Birch, Samuel   [Hrsg.]
Catalogue of the collection of Egyptian antiquities at Alnwick Castle — London, 1880

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http://digi.ub.uni-heidelberg.de/diglit/alnwick1880/0375
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24. SEPULCHRAL VASES.

Part of the funereal fittings of the mummies was the four sepulchral vases
or canopi, as they have sometimes been called, on account of their resemblance
to the particular vase-shape of Osiris, called by the classical authors Canopus.
These vases were made in shape of the four genii of the Hades or Amenti,
the cover representing the head of the particular genius, and the vase or lower
portion being formed like the mummied body of the genius without the feet.
This portion of the vase was hollowed to receive a portion of the viscera,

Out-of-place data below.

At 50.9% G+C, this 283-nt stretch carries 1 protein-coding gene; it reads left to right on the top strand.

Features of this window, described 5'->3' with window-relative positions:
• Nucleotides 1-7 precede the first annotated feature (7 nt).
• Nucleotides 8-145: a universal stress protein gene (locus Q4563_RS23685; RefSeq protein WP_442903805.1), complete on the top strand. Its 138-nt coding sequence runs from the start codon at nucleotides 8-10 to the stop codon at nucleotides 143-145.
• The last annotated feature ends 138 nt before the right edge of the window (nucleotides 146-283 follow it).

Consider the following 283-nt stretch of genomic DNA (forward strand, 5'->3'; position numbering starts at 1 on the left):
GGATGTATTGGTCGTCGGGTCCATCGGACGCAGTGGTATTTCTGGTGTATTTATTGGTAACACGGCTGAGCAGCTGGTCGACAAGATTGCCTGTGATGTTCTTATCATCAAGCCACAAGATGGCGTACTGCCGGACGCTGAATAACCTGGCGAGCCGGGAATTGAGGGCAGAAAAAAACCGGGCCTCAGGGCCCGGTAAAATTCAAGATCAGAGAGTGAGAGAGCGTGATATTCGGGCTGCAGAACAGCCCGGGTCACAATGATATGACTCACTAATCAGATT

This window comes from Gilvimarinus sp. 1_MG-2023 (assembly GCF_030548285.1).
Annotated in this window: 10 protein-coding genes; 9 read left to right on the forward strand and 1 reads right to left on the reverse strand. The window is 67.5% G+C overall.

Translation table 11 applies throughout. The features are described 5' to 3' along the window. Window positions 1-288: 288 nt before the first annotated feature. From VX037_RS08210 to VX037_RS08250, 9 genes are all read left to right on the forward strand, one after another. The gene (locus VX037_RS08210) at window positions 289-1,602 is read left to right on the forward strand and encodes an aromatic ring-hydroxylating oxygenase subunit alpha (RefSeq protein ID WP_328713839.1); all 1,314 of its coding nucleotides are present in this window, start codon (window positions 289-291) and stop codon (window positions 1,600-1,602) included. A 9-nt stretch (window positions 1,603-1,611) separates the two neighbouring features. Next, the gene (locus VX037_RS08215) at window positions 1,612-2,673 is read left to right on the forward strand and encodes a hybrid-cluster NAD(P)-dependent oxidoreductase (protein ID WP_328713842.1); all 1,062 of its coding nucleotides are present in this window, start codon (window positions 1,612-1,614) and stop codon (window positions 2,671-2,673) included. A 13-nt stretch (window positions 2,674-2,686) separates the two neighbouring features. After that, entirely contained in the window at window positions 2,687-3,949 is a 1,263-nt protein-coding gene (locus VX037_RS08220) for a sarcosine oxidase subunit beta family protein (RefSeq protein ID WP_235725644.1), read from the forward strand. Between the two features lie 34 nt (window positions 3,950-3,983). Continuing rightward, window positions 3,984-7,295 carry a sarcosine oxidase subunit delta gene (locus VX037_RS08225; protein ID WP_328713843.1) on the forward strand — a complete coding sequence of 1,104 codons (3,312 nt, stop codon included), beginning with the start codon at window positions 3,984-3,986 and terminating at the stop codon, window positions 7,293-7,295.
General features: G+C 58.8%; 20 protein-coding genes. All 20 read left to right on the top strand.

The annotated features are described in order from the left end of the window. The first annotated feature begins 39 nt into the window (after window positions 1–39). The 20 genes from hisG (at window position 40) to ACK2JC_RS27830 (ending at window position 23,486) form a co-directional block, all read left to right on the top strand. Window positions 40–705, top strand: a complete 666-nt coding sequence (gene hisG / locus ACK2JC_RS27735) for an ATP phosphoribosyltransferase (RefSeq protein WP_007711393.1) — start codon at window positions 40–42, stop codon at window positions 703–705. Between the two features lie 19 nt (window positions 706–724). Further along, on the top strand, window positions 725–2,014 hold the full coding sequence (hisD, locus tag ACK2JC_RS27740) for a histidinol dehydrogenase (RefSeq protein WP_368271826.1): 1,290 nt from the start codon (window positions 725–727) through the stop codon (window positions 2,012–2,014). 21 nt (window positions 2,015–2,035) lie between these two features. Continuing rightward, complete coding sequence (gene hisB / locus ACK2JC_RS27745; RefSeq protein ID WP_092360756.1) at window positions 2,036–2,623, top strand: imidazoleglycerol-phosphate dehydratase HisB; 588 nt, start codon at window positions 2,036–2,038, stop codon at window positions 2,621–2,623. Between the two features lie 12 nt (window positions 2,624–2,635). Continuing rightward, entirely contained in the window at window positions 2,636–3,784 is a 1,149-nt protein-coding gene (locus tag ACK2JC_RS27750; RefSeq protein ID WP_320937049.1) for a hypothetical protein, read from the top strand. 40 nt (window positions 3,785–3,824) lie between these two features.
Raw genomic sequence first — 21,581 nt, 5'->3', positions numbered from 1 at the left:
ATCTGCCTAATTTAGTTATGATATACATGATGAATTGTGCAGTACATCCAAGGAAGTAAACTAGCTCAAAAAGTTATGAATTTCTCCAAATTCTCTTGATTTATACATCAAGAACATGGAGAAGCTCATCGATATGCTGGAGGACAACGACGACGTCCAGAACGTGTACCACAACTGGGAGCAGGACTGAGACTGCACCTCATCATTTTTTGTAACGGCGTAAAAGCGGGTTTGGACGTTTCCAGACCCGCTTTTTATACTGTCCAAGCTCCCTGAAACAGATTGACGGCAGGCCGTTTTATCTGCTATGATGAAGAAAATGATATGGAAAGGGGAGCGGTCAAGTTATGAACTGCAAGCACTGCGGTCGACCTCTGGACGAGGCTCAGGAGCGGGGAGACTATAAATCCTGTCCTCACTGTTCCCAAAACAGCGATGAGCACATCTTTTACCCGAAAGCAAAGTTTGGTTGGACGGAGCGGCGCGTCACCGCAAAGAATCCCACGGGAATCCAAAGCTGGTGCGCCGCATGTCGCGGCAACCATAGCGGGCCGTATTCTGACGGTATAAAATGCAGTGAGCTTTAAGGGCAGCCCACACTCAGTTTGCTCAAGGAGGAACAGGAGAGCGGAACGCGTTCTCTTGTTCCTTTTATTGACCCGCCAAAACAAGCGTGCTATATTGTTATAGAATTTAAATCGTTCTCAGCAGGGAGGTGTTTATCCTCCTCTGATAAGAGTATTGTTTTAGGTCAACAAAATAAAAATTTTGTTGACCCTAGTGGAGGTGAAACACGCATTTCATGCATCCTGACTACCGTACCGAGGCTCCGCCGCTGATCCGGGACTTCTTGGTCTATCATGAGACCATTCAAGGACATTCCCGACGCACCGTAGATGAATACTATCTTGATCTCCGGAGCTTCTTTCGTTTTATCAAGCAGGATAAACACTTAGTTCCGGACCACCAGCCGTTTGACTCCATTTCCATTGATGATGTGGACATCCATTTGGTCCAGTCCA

generally wrapped up in bandages and soaked in bitumen. Rarely the heart has
been found deposited in these vases, and in a few cases viscera embalmed by
bitumen and without bandages have been discovered. Besides the four gods or
genii of the Amenti, as many goddesses, Isis, Nephthys, Neith, and Selk pro-
tected the vases. The materials of which the vases were made were Egyptian
alabaster or arragonite, calcareous stone, terra cotta, glazed fayence or porcelain,
and wood. Although some vases appear as old as the so-called Middle Empire,
they have been stated to commence with the New Empire or 18th dynasty,
and they continued till the close of the 26th dynasty; beautiful specimens of
this latter time existing in different collections. Occasionally solid vases or
dummies of wood were substituted for the more costly ones of alabaster, stone,
or porcelain. They are found in different places in the tombs.

1986. Sepulchral vase in shape of the god Kabhsenuf; the cover in shape of
the head of a hawk. The lower part adapted to receive the liver, wrapped in
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